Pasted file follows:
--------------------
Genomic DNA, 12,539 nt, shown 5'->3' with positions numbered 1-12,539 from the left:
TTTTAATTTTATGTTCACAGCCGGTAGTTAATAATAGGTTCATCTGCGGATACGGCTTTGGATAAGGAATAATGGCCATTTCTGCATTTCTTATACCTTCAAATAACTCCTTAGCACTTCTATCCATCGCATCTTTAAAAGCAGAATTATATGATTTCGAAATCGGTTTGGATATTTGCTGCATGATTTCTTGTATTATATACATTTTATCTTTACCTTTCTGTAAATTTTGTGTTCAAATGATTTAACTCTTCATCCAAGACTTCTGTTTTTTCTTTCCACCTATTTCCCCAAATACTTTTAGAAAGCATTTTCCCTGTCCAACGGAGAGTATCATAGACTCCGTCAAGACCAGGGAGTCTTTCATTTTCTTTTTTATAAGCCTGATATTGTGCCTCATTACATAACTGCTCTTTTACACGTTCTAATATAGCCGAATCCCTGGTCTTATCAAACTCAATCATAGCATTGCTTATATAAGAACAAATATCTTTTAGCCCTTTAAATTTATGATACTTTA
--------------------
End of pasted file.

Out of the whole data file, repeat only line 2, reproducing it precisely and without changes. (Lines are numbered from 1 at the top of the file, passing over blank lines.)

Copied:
TTTTAATTTTATGTTCACAGCCGGTAGTTAATAATAGGTTCATCTGCGGATACGGCTTTGGATAAGGAATAATGGCCATTTCTGCATTTCTTATACCTTCAAATAACTCCTTAGCACTTCTATCCATCGCATCTTTAAAAGCAGAATTATATGATTTCGAAATCGGTTTGGATATTTGCTGCATGATTTCTTGTATTATATACATTTTATCTTTACCTTTCTGTAAATTTTGTGTTCAAATGATTTAACTCTTCATCCAAGACTTCTGTTTTTTCTTTCCACCTATTTCCCCAAATACTTTTAGAAAGCATTTTCCCTGTCCAACGGAGAGTATCATAGACTCCGTCAAGACCAGGGAGTCTTTCATTTTCTTTTTTATAAGCCTGATATTGTGCCTCATTACATAACTGCTCTTTTACACGTTCTAATATAGCCGAATCCCTGGTCTTATCAAACTCAATCATAGCATTGCTTATATAAGAACAAATATCTTTTAGCCCTTTAAATTTATGATACTTTA